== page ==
— This is the script of CNBC's news report for China's CCTV on July 22, 2019, Monday.
Airbus, the most formidable competitor to Boeing, overtakes Boeing as the biggest commercial aircraft manufacturer because of safety issues on 737MAX, any safety warning in this circumstance will make companies and markets worried.
The latest safety issue that draws attention from the media is the one that EASE found in a regular check. Specifically, Airbus A321neo may have a nose lift problem under certain circumstances. Four conditions were required, including special landing conditions where the plane flew below 100 feet, the plane's center of gravity was particularly low, and the crew interrupted the landing, such as go-around.
Although it is rare for all four conditions to be met at the same time, if they happen, the pilot's control of the plane will be weakened. Regulators are still taking note of similar problems that led to the Boeing 737max crash.
The European aviation safety authority has issued airworthiness directives to Airbus on the 17th of this month, demanding that Airbus issue warnings as soon as possible and provide interim solutions within 30 days to revise aircraft manuals. Airbus has said it will provide a permanent solution to the problem by the third quarter of next year.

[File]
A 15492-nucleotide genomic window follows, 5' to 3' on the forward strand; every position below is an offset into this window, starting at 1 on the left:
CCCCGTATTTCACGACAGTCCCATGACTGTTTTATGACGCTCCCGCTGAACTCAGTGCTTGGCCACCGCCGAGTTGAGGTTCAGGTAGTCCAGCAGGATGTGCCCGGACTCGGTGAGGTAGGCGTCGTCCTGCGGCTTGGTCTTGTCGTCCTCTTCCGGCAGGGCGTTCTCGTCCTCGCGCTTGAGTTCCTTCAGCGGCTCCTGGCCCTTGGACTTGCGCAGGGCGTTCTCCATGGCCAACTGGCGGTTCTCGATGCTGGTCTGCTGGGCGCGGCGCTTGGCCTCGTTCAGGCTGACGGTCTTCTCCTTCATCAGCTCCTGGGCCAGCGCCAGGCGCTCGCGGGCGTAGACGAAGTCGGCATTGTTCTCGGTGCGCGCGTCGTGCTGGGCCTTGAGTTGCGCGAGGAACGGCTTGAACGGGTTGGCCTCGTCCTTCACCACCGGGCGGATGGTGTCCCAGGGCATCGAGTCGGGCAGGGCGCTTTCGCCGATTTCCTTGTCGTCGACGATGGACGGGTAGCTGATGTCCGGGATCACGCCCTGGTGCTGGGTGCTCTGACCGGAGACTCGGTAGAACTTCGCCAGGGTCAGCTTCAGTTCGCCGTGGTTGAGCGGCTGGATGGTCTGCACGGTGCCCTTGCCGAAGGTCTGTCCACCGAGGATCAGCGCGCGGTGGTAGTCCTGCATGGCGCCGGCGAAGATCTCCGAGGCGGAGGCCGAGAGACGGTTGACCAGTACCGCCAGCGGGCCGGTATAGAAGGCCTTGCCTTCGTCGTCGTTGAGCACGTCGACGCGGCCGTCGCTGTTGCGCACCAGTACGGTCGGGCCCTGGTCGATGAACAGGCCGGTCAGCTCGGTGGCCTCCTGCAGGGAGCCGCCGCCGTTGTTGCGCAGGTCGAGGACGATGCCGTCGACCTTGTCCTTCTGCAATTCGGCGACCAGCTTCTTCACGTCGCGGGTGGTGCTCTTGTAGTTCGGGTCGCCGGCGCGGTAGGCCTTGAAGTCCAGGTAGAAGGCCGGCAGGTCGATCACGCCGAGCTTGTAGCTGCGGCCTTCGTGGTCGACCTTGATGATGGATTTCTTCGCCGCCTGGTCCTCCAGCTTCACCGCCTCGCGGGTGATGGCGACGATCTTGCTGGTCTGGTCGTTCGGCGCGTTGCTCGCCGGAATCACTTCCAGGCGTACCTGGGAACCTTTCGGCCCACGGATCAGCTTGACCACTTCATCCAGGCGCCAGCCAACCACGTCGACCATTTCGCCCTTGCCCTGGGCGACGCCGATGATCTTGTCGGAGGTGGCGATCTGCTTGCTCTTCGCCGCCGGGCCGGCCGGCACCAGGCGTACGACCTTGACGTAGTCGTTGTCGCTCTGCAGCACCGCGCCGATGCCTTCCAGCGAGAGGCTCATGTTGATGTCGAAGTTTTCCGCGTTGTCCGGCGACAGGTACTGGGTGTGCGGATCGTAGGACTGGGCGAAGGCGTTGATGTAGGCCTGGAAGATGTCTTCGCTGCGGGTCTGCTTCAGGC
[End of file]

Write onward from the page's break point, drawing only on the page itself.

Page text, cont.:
Fortunately, the safety problems were identified early, and Airbus is actively working on solutions. As a result, the safety warning did not have much of a negative impact on Airbus's share price. As this five-day chart shows, Airbus shares still managed to gain some ground in last week's trading.
Boeing has taught us the importance of aircraft safety. At present, 737max still did not go around, this has led airlines to cancel thousands of flights during the busy summer travel season. After trading on Thursday, Boeing told investors that it would lose $5.6 billion in pretax income in the second quarter on expenses related to the 737 Max.
Boeing's share price has also been slow to recover from the disaster, falling 15 per cent from a half-year high.
Whether Airbus can seize the opportunity to remain the world's largest producer of commercial jets for a while depends on whether it can hold the "safety door".